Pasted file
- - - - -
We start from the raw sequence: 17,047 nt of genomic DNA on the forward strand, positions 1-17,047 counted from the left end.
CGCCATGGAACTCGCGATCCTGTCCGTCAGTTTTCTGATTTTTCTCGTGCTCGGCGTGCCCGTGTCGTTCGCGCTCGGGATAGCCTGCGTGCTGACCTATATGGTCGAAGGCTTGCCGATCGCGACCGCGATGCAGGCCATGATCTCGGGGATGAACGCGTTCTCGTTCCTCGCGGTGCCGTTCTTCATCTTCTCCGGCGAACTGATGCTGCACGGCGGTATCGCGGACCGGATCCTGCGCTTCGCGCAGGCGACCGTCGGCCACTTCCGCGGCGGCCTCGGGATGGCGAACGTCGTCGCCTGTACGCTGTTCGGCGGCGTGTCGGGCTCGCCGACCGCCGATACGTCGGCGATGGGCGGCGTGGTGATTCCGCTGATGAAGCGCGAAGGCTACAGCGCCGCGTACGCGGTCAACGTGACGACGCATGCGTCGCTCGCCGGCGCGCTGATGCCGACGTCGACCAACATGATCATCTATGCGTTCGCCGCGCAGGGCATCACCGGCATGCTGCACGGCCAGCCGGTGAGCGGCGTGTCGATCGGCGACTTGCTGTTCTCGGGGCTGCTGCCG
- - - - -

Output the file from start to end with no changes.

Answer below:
We start from the raw sequence: 17,047 nt of genomic DNA on the forward strand, positions 1-17,047 counted from the left end.
CGCCATGGAACTCGCGATCCTGTCCGTCAGTTTTCTGATTTTTCTCGTGCTCGGCGTGCCCGTGTCGTTCGCGCTCGGGATAGCCTGCGTGCTGACCTATATGGTCGAAGGCTTGCCGATCGCGACCGCGATGCAGGCCATGATCTCGGGGATGAACGCGTTCTCGTTCCTCGCGGTGCCGTTCTTCATCTTCTCCGGCGAACTGATGCTGCACGGCGGTATCGCGGACCGGATCCTGCGCTTCGCGCAGGCGACCGTCGGCCACTTCCGCGGCGGCCTCGGGATGGCGAACGTCGTCGCCTGTACGCTGTTCGGCGGCGTGTCGGGCTCGCCGACCGCCGATACGTCGGCGATGGGCGGCGTGGTGATTCCGCTGATGAAGCGCGAAGGCTACAGCGCCGCGTACGCGGTCAACGTGACGACGCATGCGTCGCTCGCCGGCGCGCTGATGCCGACGTCGACCAACATGATCATCTATGCGTTCGCCGCGCAGGGCATCACCGGCATGCTGCACGGCCAGCCGGTGAGCGGCGTGTCGATCGGCGACTTGCTGTTCTCGGGGCTGCTGCCG